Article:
This week I've worked my usual two days, and covered for Rick's vacationing secretary the other three days. I took Poppy with me to the clinic which was BOR-RING –

but we did stop to play with a friend's terriers after work Tuesday (Poppy wore them out!),

and on Wednesday another friend brought her dog to the clinic.

I played with Poppy when I got home from work Thursday,

 but like I said, humans don't cut it. When I turned my back she jumped back on the bed and destuffed the little pillow I use to support my shoulder at night,

and when I put her in the laundry room to work Stella and do evening chores, she destroyed the pink bed she sleeps on. Used to sleep on . . . it's in the trash now.
It's a good thing she's so stinkin' cute!

Last Sabbath we had our first in-person church service in almost four months. It was a physically distanced, outdoor affair, which we can easily do behind the church on our very large lot. Everyone brought their own chairs and signed in at tables in case contact tracing was needed; the building was only open for restroom use with masks on. I was comfortable with the protocol, although I don't crave the physical gathering as some do. The plan is to continue doing this for the time being. In the meantime....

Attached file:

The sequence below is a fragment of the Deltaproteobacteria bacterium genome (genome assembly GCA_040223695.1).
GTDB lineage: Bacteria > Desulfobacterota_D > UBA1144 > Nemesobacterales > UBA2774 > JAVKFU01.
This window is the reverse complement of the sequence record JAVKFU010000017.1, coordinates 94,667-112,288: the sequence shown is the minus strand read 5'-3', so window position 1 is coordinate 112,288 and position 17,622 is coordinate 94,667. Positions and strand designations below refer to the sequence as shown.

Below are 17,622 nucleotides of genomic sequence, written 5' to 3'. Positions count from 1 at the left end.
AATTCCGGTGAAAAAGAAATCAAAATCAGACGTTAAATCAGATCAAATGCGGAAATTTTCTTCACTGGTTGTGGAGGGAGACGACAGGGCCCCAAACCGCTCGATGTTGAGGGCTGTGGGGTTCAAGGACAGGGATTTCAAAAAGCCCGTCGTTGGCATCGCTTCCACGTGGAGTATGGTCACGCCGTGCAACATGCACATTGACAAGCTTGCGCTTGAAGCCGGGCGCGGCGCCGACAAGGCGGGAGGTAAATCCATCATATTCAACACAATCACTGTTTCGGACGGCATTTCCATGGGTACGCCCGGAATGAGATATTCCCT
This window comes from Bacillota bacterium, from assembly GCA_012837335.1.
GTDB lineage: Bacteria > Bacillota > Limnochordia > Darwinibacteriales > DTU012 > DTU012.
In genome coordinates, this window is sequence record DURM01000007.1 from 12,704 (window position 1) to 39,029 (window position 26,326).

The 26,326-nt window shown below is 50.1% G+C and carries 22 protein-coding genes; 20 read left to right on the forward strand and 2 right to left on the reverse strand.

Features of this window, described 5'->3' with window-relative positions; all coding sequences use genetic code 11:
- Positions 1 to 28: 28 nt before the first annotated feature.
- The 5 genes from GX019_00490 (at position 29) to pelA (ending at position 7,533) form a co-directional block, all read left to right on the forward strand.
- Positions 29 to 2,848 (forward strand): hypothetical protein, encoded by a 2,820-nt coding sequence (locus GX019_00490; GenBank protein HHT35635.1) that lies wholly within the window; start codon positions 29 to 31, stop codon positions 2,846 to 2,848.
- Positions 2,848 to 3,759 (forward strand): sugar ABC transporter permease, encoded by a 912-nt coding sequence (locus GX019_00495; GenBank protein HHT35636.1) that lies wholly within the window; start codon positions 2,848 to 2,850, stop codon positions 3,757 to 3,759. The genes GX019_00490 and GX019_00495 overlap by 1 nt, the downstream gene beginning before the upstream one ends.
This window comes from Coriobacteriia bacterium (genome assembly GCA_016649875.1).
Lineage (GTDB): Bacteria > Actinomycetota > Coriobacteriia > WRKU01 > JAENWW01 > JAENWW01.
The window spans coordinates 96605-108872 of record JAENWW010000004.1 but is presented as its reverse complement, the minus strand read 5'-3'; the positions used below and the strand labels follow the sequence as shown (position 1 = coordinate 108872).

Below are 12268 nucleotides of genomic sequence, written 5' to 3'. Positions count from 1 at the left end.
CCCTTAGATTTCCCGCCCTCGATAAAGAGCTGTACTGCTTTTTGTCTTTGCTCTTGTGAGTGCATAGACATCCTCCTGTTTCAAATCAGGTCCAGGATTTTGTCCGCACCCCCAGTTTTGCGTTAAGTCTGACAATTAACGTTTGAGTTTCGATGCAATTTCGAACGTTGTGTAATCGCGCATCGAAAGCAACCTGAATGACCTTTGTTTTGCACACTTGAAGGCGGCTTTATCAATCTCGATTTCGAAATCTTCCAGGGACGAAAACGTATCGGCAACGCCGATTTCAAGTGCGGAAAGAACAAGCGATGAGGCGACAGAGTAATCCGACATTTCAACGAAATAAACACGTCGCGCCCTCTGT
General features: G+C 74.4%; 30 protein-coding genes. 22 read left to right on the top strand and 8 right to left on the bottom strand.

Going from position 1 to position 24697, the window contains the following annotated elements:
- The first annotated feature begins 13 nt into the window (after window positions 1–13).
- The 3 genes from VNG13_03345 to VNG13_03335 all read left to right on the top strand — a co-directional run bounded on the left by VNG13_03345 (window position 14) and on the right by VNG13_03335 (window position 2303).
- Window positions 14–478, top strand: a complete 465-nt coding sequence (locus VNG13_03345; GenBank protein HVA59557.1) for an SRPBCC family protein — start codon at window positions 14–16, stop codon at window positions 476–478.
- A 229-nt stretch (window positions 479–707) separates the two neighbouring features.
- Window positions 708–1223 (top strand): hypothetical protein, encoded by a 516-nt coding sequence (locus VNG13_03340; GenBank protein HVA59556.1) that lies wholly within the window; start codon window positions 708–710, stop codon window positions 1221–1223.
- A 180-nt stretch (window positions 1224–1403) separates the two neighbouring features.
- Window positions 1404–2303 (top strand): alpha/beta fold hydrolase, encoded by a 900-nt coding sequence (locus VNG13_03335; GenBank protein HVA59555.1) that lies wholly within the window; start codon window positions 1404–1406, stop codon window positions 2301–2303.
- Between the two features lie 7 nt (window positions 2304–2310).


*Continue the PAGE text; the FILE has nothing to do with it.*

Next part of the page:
Yesterday afternoon, Penny and her people got back from their camping trip in eastern Oregon. They attended an outdoor July 4th gathering, at which one of their friends didn't feel well. Too much to drink, he thought. A few days later, still not feeling well, he got tested and found out he has COVID. By then, Penny's 'dad' was having symptoms, and is still sick. Penny's mom feels fine, but they are both planning to get tested and are presuming he, at least, is positive . . . and over 70 with heart problems. 😳 Obviously Poppy won't be going over to play with her sister for awhile. And maybe I'll stay home and watch church on live stream tomorrow!

Stay safe out there, people. Love from . . .


Leigh said...

Great photos, Michelle. Gosh, that hay! We have terrible hay here. Usually, it's harvested too late and contains a lot of seed heads. It isn't uncommon that the goats won't even eat it. The few people who know what they're doing sell out very quickly.

It's hard to blog this time of year. Too much else to do!

Retired Knitter said...

I get tired just looking at the Poppy pictures. I can't imagine what it is like to live with such a ball of energy.

I feel the same way about being around people now. Especially groups of people. I've never been a large group person anyway.

Tim B. Inman said...

Thanks for posting. Poppy is beautiful! How is her foot/leg? Looks good from the pics. AND, the pillow thing. My Annie does the exact same thing. Annie now is running 2 or 3 miles per day. Every morning, she begs and whines until I let her get into the Ranger. Then I drive the quarter mile to the timber and back through the fields. When I park and have coffee, she re-traces the Ranger path at least twice, sometimes three or four times, at a full hard run. We do this morning, sometimes at noon, and then again when she starts whining for a run again in the late afternoon. These dogs have incredible energy to burn, and they need to burn it! Poppy has such similar looks and characteristics. I love it!